Sometimes one is derived from the aorta, and the other from one of the renal arteries; they rarely arise as separate vessels from the aorta. They diverge from one another across the crura of the diaphragm, and then run obliquely upward and lateralward upon its under surface. The left phrenic passes behind the esophagus, and runs forward on the left side of the esophageal hiatus.
The right phrenic passes behind the inferior vena cava, and along the right side of the foramen which transmits that vein. Near the back part of the central tendon each vessel divides into a medial and a lateral branch.
The lateral branch passes toward the side of the thorax, and anastomoses with the lower intercostal arteries, and with the musculophrenic. The lateral branch of the right phrenic gives off a few vessels to the inferior vena cava; and the left one, some branches to the esophagus. Each vessel gives off superior suprarenal branches to the suprarenal gland of its own side. The spleen and the liver also receive a few twigs from the left and right vessels respectively.
The lumbar arteries
The lumbar arteries (aa. lumbales) are in series with the intercostals. They are usually four in number on either side, and arise from the back of the aorta, opposite the bodies of the upper four lumbar vertebrae. A fifth pair, small in size, is occasionally present: they arise from the middle sacral artery.
They run lateralward and backward on the bodies of the lumbar vertebrae, behind the sympathetic trunk, to the intervals between the adjacent transverse processes, and are then continued into the abdominal wall.
The arteries of the right side pass behind the inferior vena cava, and the upper two on each side run behind the corresponding crus of the diaphragm. The arteries of both sides pass beneath the tendinous arches which give origin to the Psoas major, and are then continued behind this muscle and the lumbar plexus. They now cross the Quadratus lumborum, the upper three arteries running behind, the last usually in front of the muscle. At the lateral border of the Quadratus lumborum they pierce the posterior aponeurosis of the Transversus abdominis and are carried forward between this muscle and the Obliquus internus. They anastomose with the lower intercostal, the subcostal, the iliolumbar, the deep iliac circumflex, and the inferior epigastric arteries.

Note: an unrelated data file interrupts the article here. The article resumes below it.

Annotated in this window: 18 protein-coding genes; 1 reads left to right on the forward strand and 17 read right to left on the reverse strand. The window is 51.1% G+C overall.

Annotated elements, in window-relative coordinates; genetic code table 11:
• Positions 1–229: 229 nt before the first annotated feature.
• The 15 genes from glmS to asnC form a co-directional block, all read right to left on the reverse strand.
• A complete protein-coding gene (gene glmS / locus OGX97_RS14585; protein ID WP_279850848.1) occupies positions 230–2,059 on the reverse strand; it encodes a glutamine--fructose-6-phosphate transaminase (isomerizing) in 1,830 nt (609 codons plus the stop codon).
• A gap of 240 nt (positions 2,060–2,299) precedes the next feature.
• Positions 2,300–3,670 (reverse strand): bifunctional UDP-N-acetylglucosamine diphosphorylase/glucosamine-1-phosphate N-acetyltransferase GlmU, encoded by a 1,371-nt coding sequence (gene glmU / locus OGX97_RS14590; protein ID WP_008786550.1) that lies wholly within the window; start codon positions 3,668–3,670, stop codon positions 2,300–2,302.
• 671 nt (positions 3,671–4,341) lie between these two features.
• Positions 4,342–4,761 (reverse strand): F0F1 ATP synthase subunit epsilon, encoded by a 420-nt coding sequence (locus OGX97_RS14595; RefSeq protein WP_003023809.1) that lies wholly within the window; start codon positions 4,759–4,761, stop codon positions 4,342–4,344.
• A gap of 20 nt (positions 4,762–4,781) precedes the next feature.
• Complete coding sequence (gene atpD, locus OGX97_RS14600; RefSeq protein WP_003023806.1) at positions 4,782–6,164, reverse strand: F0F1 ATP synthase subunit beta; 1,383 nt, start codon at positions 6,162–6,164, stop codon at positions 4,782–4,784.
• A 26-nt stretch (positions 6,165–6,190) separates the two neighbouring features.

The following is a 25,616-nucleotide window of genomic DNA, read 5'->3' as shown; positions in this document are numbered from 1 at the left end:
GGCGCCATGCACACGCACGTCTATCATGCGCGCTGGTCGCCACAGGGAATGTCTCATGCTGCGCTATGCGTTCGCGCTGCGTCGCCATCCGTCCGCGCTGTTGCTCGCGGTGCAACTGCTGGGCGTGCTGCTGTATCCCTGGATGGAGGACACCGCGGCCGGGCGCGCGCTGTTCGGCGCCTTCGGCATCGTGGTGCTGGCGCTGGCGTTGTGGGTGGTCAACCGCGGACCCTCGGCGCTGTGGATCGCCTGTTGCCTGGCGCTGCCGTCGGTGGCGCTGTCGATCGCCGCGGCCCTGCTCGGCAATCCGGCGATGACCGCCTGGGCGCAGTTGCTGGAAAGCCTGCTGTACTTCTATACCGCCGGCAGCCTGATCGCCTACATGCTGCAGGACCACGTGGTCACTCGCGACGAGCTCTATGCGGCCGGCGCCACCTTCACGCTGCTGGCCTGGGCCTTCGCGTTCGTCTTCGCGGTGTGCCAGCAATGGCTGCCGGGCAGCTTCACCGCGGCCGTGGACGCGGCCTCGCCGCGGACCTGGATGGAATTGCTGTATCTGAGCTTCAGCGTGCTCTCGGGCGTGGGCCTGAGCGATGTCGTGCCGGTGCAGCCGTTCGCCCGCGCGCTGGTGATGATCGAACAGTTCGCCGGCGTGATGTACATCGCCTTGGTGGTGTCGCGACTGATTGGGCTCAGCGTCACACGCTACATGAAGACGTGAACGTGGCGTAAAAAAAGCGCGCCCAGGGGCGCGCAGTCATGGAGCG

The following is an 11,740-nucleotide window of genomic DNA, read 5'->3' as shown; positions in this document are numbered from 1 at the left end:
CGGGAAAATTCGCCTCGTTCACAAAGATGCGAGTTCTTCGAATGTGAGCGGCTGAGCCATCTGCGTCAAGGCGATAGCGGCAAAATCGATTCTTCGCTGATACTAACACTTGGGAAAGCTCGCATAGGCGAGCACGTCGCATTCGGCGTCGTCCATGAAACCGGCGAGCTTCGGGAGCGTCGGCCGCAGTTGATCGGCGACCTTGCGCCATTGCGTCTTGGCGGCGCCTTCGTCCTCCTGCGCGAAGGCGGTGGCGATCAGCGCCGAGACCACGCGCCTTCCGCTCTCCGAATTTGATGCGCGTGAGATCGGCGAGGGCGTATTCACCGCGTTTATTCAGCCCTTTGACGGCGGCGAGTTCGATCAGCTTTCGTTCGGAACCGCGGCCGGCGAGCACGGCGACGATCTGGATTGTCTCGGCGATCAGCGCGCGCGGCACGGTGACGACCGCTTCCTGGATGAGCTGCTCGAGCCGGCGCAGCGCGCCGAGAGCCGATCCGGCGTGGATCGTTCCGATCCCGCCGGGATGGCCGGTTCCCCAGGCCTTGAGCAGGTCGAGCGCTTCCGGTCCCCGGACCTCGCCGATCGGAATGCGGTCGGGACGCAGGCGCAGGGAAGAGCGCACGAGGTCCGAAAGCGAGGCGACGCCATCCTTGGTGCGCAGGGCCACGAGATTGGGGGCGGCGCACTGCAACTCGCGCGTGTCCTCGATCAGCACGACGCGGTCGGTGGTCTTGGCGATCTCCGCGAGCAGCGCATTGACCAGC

In the interval between the adjacent transverse processes each lumbar artery gives off a posterior ramus which is continued backward between the transverse processes and is distributed to the muscles and skin of the back; it furnishes a
Muscular branches are supplied from each lumbar artery and from its posterior ramus to the neighboring muscles.
The middle sacral artery
The middle sacral artery (a. sacralis media) (Fig. 531) is a small vessel, which arises from the back of the aorta, a little above its bifurcation. It descends in the middle line in front of the fourth and fifth lumbar vertebrae, the sacrum and coccyx, and ends in the glomus coccygeum (coccygeal gland).
From it, minute branches are said to pass to the posterior surface of the rectum. On the last lumbar vertebra it anastomoses with the lumbar branch of the iliolumbar artery; in front of the sacrum it anastomoses with the lateral sacral arteries, and sends offsets into the anterior sacral foramina. It is crossed by the left common iliac vein, and is accompanied by a pair of venae comitantes; these unite to form a single vessel, which opens into the left common iliac vein.
FIG. 539– The arteries of the pelvis. (Picture From the Classic Gray's Anatomy)
Note 103 Lord Lister, having accurately examined 30 bodies in order to ascertain the exact point of termination of this vessel, found it “either absolutely, or almost absolutely, mesial in 15, while in 13 it deviated more or less to the left, and in 2 was slightly to the right.” System of Surgery, edited by T. Holmes, 2d ed., v, 652.
CT scan showing the liver and a kidney